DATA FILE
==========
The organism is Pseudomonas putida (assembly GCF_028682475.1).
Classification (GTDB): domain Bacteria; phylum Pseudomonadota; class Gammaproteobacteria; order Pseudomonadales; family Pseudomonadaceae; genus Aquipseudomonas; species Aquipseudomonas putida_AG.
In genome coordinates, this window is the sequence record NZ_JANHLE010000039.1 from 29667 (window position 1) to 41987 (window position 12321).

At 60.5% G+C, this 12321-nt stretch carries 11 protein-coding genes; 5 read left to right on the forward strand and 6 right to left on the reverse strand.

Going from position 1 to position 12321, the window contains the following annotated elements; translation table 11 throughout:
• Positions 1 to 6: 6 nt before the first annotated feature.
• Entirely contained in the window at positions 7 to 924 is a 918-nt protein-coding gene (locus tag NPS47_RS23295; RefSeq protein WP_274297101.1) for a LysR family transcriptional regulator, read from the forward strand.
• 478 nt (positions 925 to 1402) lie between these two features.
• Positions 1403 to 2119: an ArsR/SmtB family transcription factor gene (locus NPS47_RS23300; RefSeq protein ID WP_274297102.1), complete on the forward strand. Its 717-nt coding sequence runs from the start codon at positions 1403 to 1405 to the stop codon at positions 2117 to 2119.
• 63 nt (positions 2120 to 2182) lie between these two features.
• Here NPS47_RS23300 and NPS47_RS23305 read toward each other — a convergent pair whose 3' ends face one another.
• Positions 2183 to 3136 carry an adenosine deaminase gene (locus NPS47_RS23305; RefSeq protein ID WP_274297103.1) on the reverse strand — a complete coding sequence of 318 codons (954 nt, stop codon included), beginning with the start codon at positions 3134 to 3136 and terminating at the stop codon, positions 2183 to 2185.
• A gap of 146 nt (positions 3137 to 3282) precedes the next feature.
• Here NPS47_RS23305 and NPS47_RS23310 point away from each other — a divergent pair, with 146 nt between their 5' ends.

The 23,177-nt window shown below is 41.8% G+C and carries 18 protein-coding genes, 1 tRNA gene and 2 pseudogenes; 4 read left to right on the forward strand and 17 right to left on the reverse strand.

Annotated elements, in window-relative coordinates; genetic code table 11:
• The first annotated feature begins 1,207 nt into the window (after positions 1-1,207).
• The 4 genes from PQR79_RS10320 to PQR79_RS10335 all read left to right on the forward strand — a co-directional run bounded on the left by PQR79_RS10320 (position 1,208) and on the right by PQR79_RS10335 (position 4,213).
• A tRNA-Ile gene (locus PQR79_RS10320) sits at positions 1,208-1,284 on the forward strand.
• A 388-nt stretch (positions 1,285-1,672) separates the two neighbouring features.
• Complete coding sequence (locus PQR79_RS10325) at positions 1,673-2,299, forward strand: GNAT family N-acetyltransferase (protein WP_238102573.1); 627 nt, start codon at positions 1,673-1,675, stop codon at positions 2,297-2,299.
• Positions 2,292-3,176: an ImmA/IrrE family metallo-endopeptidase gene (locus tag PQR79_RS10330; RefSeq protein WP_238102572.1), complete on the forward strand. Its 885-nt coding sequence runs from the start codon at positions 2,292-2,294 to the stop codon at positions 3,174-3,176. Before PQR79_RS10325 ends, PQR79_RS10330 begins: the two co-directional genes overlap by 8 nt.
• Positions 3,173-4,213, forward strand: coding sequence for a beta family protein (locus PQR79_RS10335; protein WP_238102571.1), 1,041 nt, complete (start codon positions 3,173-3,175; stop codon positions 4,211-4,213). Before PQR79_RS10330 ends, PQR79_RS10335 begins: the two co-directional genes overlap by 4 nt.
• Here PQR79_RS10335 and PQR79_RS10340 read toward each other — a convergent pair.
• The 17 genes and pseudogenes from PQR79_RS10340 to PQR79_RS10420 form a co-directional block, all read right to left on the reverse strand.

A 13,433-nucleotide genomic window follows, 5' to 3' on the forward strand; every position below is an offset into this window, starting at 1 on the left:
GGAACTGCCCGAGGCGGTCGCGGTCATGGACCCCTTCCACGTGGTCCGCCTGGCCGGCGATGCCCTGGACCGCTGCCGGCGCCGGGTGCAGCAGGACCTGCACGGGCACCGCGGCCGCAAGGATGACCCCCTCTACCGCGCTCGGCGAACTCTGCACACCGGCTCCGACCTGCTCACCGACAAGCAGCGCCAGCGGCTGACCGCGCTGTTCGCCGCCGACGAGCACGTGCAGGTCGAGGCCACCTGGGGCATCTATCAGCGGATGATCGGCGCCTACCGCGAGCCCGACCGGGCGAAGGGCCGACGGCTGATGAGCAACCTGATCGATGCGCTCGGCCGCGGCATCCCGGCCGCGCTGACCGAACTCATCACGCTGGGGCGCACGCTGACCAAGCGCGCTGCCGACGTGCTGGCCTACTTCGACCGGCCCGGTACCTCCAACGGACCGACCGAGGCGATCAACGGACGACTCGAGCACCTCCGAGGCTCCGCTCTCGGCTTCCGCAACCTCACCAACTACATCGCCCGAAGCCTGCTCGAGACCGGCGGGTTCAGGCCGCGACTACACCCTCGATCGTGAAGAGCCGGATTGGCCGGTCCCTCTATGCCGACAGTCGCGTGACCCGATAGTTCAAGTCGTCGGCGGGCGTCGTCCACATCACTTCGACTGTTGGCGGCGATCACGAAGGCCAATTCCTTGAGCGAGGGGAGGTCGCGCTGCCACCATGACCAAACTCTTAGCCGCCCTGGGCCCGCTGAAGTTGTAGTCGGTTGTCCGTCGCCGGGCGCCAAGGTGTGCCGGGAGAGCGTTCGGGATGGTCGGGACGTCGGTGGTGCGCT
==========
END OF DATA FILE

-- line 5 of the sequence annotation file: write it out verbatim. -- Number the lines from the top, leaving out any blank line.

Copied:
Going from position 1 to position 12321, the window contains the following annotated elements; translation table 11 throughout: